And she suborns, she hires false witnesses and they raise Naboth on high. And these false accusers say he blasphemed God and is a traitor to the king. And they stoned Naboth until he died [1 Kings 21:6-13.
And Jezebel enters the bedroom where the sulking, pouting Ahab is lying and says. “Arise and possess. Naboth is dead and not alive” [1 Kings 21:15].
And Ahab arises to enter into the vineyard to possess it [1 Kings 21:16]. Fine, fine but the next verse, “But God!” The next verse, “But God.” There is always that next verse, “But God!” He spoke to Elijah the Tishbite and said, “Get thee up; and go down to the vineyard of Naboth, Ahab is rising to possess it” [1 Kings 21:17, 18].
And when [Ahab] enters the vineyard he sees Elijah the prophet of God. And looking at him in scorn and hatred and contempt, he says, “Hast thou found me, mine enemy?” [1 Kings 21:20] And Elijah replies, “In the place where the dogs licked up the blood of Naboth shall the dogs lick up thy blood, even thine” [1 Kings 21:19]. That is God!
It is no different in the New Testament. John the Baptist is standing before Herod Antipas. Herod Antipas has wooed away and taken away the wife of his own brother, Herodias. And John the Baptist stands in the presence of the king and says, “It is not right for you to have your brother’s wife” [Mark 6:18]. And it infuriated Herodias, and she led her husband to cut off the head of John the Baptist [Mark 6:19-28].
It has always been that way. Jesus Himself avowed, “I am not sent to bring peace upon the earth, but a sword” [Matthew 10:34]. “I am sent to the earth with fire; and what will I, if it be already kindled?” [Luke 12:49]. That is apostolic Christianity. It is bold and courageous and faces a heathen and pagan and sinful world with the truth and the message of God.
I could not but admire one of the young men in our church. He was in a class in the university, and the professor was blaspheming the name of the Lord. And this young man in our church stood up and said to the professor “What you say is not truth.” The professor flunked him, but that’s all right. God never called us to make good grades under infidels and blasphemers and evolutionists! But He did call us to witness to the faith and to the truth [Matthew 28:18-20]. That is apostolic Christianity.
Why this confrontation? There is another reason. Christianity is uncompromising. It is all-inclusive and all-authoritarian. Apostolic Christianity never says, “We will give a little here, and take a little there. And we will compromise this thing out and so live at peace”; never.
Did it ever occur to you why the Roman Empire persecuted the early Christians? There is not anything on the pages of history that is more unlike the Roman Empire than that. I grant you that the Roman Empire was built by conquests. It was put together by the Roman legions. It was done in war. I grant you that. But what you don’t realize, unless you have studied carefully the history of the creation of the Roman Empire, what you don’t realize is this, that there never has been before or since an empire that was more gracious, and lenient, and sympathetic, and understanding, and kind to the provinces that the army overran; never. The Roman Empire was gracious and lenient. When they conquered a province, a kingdom, and added it to the Roman Empire, the people went on their ways, even more prosperous, even more protected. The Roman Empire never entered into the life, the mores, the habits, the religion of the people. It never did. For example, the Attalid kings gave the kingdom of Pergamum to the Caesars, to Rome.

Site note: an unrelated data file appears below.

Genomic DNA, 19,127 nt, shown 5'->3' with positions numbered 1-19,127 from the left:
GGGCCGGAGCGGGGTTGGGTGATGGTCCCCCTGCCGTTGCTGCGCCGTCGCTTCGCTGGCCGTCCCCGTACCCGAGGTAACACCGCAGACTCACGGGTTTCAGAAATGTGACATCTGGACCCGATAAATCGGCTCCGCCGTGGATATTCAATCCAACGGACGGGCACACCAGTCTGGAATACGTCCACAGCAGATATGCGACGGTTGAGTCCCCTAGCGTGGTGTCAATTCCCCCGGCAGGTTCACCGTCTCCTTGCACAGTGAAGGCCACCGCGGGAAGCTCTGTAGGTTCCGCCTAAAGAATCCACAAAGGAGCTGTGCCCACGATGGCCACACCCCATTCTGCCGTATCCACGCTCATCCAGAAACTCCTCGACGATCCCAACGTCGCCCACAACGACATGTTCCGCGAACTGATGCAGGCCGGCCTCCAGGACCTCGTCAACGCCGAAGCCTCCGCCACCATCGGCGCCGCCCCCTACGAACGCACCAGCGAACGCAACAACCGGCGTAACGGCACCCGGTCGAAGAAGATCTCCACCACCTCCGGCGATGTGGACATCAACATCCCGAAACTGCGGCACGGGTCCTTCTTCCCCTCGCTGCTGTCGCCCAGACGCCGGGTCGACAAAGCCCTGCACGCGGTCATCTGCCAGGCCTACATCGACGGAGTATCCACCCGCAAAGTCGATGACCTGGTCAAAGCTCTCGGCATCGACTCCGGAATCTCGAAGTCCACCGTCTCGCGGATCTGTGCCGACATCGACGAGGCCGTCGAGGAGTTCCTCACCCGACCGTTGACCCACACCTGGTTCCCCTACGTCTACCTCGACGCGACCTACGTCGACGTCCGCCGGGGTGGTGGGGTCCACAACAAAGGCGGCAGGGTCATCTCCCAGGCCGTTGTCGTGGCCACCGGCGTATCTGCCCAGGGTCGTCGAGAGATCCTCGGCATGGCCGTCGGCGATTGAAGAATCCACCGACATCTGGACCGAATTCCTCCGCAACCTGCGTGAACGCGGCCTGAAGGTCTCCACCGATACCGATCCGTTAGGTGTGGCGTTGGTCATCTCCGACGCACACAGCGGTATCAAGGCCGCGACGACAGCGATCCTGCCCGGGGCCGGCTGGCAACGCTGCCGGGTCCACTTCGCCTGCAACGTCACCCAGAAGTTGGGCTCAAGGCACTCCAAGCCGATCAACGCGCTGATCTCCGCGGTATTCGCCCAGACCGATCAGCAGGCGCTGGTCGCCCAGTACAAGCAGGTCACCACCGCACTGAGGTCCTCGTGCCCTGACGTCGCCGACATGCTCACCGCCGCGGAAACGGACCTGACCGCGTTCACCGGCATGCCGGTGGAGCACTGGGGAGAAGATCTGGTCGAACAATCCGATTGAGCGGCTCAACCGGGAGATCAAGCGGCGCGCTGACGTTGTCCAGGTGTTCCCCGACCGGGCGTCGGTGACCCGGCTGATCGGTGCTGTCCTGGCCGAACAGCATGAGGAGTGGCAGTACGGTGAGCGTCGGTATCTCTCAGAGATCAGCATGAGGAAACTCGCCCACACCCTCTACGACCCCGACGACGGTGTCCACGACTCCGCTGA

Well then, why did Rome, that was so lenient and understanding in its administration of the provinces; why did it persecute the Christians unto death? The answer is very apparent. If you have ever been in modern Rome, the most beautifully preserved ancient building is the Pantheon. It was built by Agrippa, the friend of Julius Caesar. The Pantheon is absolutely one of the most striking buildings in the world. The ceiling in that dome, I have seen it copied from one end of this earth to the other, impressive and beautiful, the Pantheon, the house of all of the gods. When Rome therefore conquered a kingdom or a province, they invited their gods to be fellow gods in the Imperial City itself, and the Pantheon was built for that.
When Rome conquered Athens, there in the Pantheon, a beautiful niche for Pallas Athena; when Rome conquered Egypt, there in the Pantheon was a beautiful place for their gods, Isis and Osiris. And when the Roman Empire conquered all of the rest of the provinces, their gods were welcome, and in the Pantheon, there were places for the gods of all of the provinces of the empire. And when the Lord Jesus Christ was preached, the Roman Empire said to the early Christians, “Fine, and welcome. Here is a beautiful niche for Jesus; right by Jupiter on this side and right by Venus Adonis on this side; happy to have Him, this new God from the Levant, Jesus.” And the Christians said, “Jesus in a pantheon of gods between the niche for Jupiter and Venus? Never! Not in five hundred thousand worlds, or a million lifetimes, will we place Jesus in a pantheon of gods. He is Jesus alone. He is Jesus separate; Jesus unique; Jesus alone [John 14:6]; Jesus the only begotten Son of God [John 3:16]. He is Jesus the Lord” [Romans 10:9-15].
And that’s why the Roman Empire persecuted the Christians. They were looked upon as enemies of the state. They were looked upon as enemies of mankind. You see, that’s the Christian faith. Apostolic Christianity is not to be stitched upon some old dirty rag of paganism or heathenism or idolatry. But apostolic Christianity is a beautiful robe, woven without seam; never to be rent, never to be added to, never to be taken from. It is made by the hands of God Himself. Apostolic Christianity is a hammer in the hands of the omnipotent Lord God Almighty, and He Himself said, “Is not My word like a fire? and as a hammer that breaketh the rock in pieces?” [Jeremiah 23:29]